I presume - that if the school goes on to consider candidates outside of catchment then criteria 4 will come into play and then distance to school will determine order of offers.

Apologies all for confusion - OT


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PostPosted: Fri Jun 14, 2019 10:21 am 
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OldTrout wrote:
Wildfuture wrote:
OldTrout your interpretation is not correct. A child in care (assuming achieves the required score) is considered as highest priority regardless of address.

You also seemed muddled about qualifying and priority scores. Say for example the qualifying score is 205, nobody under that score will be considered.
Anyone scoring over the qualifying score will be considered, but the circumstance will dictate which category they fall under, e.g. 206 in catchment is category 5, whereas 225 in catchment is category 4. Everyone (not in care or pp) living outside catchment falls into cat5.

Category 4 is not ranked by score, category 5 is.



----------------------

Hi Wildfuture -

I agree that I was completely muddled about the qualifying and priority scores - I think because I was thinking through the criteria as priority for entrance (as in old regulations) - and do now understand that this is the 'floor' score for admissions - pupils scoring below this 'priority' score will not qualify at all for entry.

Apologies for confusion - hadn't read all regulations/ posts completely through.

Also agree criteria 4 (sibling) criteria is not based on score - hadn't appreciated that - providing the qualifying score has been achieved - and providing they are within catchment - then offers will be based on distance to school.

I presume - that if the school goes on to consider candidates outside of catchment then criteria 4 will come into play and then distance to school will determine order of offers.

Apologies all for confusion - OT


If they are out of catchment it will be criteria 5 and this is based on score - it is a very complicated admission process


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PostPosted: Fri Jun 14, 2019 10:37 am 
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Hermanmunster

Indeed - this new system is complicated - as I said before 6th form applications seem a lot easier - although currently going through GCSEs with little fish (at local comprehensive) - so that whole worrying about achieving good scores seems very familiar.

However, once this new system is settled in - I have every confidence this forum will have all this beautifully explained to help parents going through this!

Best of luck everybody!

OT


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PostPosted: Fri Jun 14, 2019 11:15 am 
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OldTrout wrote:
Hermanmunster

Indeed - this new system is complicated - as I said before 6th form applications seem a lot easier - although currently going through GCSEs with little fish (at local comprehensive) - so that whole worrying about achieving good scores seems very familiar.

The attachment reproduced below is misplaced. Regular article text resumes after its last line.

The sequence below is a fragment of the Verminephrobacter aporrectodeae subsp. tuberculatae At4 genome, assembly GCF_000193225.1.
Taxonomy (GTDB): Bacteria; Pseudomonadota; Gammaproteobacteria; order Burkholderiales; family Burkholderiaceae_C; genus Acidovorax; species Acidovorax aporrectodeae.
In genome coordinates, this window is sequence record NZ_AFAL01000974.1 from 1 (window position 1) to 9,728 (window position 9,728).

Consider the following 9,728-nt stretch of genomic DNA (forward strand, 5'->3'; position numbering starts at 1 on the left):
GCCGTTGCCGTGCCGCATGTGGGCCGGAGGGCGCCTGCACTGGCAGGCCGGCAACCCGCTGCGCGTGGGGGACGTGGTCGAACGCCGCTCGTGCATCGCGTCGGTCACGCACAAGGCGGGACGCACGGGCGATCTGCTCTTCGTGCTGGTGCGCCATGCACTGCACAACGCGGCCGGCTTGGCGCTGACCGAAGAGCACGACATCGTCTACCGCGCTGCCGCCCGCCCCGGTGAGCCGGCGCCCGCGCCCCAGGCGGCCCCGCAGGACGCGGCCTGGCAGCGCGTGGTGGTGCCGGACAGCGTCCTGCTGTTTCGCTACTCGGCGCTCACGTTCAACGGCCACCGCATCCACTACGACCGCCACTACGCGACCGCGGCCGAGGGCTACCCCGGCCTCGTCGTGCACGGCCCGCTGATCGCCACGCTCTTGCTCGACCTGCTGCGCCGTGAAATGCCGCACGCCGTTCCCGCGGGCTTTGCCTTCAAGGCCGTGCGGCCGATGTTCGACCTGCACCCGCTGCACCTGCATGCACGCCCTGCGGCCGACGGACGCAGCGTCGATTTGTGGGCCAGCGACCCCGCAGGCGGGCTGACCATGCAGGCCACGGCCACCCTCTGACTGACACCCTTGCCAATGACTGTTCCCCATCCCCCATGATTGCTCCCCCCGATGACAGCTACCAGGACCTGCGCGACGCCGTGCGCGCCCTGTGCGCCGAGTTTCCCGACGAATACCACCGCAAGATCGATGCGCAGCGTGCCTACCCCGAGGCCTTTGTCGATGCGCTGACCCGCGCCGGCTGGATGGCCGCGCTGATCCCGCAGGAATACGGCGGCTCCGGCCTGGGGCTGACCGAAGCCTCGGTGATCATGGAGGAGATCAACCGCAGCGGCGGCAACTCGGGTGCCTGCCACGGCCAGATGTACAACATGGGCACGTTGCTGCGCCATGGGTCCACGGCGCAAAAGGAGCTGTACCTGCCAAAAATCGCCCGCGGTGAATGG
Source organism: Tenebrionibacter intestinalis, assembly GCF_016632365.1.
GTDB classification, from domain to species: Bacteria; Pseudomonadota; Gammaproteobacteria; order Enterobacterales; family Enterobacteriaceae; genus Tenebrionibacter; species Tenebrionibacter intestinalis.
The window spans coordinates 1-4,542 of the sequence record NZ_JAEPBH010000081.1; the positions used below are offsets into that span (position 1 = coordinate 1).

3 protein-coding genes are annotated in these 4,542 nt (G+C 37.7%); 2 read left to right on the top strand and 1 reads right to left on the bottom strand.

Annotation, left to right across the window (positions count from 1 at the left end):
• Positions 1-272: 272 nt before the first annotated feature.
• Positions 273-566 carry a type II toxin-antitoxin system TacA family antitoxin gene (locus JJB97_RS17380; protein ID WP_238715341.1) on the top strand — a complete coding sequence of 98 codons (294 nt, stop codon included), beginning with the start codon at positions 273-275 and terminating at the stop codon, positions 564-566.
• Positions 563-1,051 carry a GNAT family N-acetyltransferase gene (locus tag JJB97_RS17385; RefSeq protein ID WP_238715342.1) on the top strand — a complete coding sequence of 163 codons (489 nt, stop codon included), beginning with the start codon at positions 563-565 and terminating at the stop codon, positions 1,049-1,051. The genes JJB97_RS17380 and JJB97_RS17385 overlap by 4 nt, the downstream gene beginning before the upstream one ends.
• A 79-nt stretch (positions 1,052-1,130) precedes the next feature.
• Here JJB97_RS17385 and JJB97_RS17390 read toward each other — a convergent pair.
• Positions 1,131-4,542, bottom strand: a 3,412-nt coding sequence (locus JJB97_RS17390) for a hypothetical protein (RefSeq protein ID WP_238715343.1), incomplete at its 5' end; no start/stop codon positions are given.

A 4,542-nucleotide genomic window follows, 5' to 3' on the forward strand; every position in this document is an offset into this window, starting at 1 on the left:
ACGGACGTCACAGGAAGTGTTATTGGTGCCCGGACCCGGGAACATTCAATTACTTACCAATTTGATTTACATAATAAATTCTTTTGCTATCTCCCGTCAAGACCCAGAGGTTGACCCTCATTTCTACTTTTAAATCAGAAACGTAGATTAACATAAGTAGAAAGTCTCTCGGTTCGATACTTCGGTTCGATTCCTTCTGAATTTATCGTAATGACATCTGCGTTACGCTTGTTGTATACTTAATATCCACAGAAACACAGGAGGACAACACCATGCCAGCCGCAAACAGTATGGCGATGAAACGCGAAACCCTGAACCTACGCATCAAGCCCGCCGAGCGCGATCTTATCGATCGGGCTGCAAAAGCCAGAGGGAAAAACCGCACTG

However, once this new system is settled in - I have every confidence this forum will have all this beautifully explained to help parents going through this!

Best of luck everybody!

OT


Can see I will have a flowchart on the wall when it comes to CAF / allocations time!
Hope all goes OK with 6th form applications :wink:


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PostPosted: Fri Jun 14, 2019 11:57 am 
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Much as I do not want to disagree with OldTrout as she is one of the most sensible people on this forum, I think she may have this a little wrong.

The priority score is the one which applies to those in catchment so possibly 224 and 206 for non-PP and PP.

The qualifying score is the one below which they will not take children so possibly 216 and 202, respectively.

These are just speculative figures for illustration purposes only.

Children are then allocated places as usual on the 1st of March.

You will then get the usual number (possibly more than usual) opting for independents instead, freeing up places for those on the waiting list.

The Foundation will then go down their waiting lists, replacing children who have declined the place with children in the same 'category' as the one declining if they are available, but will not go below the qualifying score.

This is my understanding of the process, having talked to someone in the Foundation Office, although I could have misunderstood.

On a slightly different note, I don't think people need to be concerned that places will somehow all go to children in the first few categories as I suspect very few 'looked after' children sit this exam and I have some doubts that all schools are managing to fill their PP allocation either at the moment.

The main changes I see are the grammar schools having a more even spread of ability and less children doing huge commutes, both of which are arguably a good thing for most schools and children.

Of course, I could be entirely wrong and often am!


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PostPosted: Fri Jun 14, 2019 12:01 pm 
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fm19 wrote:
The Foundation will then go down their waiting lists, replacing children who have declined the place with children in the same 'category' as the one declining if they are available, but will not go below the qualifying score.




Very useful - I was wondering about how they would manage the waiting lists, effectively means several lists


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PostPosted: Fri Jun 14, 2019 12:12 pm 
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hermanmunster wrote:
fm19 wrote:
The Foundation will then go down their waiting lists, replacing children who have declined the place with children in the same 'category' as the one declining if they are available, but will not go below the qualifying score.




Very useful - I was wondering about how they would manage the waiting lists, effectively means several lists


Let's assume there are no late additions to the waiting lists. There won't be anyone on a waiting list that falls under category 1 or 2 as they are all offered.

Might be a small number on the waiting list in category 3.

If the foundation are right in saying there will be places left for out of catchment (cat 5) children, this means there won't be a cat4 waiting list either.